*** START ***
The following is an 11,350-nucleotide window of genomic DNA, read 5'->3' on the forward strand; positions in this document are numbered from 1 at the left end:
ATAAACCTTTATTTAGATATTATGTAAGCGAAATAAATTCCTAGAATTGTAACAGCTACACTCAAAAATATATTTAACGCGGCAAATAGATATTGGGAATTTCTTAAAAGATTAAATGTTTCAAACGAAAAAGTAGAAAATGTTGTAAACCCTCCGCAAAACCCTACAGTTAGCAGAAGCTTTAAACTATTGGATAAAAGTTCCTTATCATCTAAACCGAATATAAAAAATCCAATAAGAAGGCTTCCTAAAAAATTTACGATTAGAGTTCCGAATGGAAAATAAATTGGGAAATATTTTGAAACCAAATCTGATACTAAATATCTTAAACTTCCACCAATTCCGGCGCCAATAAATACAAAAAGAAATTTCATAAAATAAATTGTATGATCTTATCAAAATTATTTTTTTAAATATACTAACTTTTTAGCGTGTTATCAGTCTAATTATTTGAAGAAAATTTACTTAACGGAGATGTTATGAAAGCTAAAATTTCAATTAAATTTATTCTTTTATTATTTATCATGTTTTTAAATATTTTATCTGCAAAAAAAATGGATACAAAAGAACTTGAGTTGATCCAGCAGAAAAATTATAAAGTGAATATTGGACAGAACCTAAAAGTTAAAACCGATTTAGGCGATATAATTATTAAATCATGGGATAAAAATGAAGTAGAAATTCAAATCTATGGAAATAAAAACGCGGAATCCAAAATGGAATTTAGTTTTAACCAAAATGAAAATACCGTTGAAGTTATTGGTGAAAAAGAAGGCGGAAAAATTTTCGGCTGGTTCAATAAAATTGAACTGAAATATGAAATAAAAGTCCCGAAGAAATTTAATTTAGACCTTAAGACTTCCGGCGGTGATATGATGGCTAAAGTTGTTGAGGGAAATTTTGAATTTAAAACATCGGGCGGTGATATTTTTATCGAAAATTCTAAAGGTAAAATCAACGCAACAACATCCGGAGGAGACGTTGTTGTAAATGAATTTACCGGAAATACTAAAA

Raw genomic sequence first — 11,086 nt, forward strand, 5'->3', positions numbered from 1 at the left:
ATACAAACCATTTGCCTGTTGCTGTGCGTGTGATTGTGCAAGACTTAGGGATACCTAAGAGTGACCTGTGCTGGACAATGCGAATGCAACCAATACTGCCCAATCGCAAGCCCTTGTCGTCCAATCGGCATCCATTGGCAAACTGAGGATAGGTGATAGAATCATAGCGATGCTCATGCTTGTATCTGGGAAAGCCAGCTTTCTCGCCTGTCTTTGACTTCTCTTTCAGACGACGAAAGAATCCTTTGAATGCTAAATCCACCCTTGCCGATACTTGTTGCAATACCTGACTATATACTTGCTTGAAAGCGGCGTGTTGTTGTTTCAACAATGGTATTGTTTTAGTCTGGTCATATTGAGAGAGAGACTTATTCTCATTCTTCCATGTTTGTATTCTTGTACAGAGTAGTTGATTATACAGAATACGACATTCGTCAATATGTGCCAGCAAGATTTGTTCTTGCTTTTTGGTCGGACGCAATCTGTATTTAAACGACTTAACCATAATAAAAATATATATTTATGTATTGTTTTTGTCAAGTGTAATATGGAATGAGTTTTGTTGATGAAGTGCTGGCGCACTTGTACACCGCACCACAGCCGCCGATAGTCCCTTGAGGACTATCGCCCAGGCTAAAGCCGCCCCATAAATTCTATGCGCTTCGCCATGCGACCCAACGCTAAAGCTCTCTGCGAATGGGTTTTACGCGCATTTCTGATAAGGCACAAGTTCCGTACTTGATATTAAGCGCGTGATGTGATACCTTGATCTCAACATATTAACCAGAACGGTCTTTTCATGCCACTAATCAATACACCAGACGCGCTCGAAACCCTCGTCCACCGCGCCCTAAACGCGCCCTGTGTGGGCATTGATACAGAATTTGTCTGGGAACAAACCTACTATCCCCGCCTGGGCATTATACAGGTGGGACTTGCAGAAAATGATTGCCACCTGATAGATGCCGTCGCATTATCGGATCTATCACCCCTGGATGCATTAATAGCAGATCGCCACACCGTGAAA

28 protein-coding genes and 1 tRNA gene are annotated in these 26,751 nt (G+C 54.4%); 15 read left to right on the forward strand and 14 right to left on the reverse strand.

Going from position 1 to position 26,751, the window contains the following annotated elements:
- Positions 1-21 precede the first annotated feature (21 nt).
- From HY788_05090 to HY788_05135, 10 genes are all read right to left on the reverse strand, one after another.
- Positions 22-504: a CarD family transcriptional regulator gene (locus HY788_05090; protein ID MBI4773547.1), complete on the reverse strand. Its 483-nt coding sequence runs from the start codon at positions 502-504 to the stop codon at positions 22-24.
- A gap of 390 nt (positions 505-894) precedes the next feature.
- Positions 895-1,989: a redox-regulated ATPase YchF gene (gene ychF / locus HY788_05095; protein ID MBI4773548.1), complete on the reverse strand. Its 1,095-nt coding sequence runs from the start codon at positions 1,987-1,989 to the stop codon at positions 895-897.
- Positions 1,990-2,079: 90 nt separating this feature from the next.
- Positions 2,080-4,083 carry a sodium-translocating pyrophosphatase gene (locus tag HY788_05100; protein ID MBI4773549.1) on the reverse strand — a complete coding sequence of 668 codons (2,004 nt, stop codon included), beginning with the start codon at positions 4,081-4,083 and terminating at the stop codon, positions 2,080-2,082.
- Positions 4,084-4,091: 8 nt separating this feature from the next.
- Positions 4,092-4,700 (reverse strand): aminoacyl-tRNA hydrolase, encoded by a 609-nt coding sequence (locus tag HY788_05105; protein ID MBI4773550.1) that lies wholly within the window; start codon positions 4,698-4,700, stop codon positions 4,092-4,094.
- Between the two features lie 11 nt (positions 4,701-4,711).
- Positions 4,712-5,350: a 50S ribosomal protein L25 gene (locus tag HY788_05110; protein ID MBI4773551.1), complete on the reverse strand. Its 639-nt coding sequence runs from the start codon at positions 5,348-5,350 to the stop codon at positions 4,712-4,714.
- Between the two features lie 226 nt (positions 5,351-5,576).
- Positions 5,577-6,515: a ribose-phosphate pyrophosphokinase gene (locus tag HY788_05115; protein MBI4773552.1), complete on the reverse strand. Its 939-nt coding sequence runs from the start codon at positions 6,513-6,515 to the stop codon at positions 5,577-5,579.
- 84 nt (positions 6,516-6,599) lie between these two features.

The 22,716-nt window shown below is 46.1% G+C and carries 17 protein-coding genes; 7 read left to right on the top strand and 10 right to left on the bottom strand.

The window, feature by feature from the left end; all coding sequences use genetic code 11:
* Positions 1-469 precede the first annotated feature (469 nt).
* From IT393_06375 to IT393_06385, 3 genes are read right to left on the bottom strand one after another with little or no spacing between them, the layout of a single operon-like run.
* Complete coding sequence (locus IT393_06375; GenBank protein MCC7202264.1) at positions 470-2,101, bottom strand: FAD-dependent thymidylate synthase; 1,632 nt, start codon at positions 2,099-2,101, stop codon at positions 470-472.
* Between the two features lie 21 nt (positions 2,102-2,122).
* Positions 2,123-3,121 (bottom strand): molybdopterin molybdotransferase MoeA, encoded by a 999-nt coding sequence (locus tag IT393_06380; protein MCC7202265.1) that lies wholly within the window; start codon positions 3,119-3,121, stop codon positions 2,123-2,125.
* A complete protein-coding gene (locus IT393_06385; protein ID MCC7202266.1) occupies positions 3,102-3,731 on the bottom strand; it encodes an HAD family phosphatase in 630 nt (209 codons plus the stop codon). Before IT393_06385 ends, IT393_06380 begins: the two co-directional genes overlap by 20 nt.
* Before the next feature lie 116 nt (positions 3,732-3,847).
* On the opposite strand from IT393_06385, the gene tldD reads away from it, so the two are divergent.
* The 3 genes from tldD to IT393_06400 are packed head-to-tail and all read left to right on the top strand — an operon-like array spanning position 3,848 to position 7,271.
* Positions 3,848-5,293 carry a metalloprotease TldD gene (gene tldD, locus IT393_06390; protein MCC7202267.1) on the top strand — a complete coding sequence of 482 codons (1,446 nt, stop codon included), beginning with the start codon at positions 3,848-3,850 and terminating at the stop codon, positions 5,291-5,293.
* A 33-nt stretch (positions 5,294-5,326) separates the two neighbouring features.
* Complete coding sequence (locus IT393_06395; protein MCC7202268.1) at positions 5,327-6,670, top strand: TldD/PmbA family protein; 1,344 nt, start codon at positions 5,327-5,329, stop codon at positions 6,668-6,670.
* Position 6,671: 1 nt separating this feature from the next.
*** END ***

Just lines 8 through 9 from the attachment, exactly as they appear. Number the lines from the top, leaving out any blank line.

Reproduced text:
- From HY788_05090 to HY788_05135, 10 genes are all read right to left on the reverse strand, one after another.
- Positions 22-504: a CarD family transcriptional regulator gene (locus HY788_05090; protein ID MBI4773547.1), complete on the reverse strand. Its 483-nt coding sequence runs from the start codon at positions 502-504 to the stop codon at positions 22-24.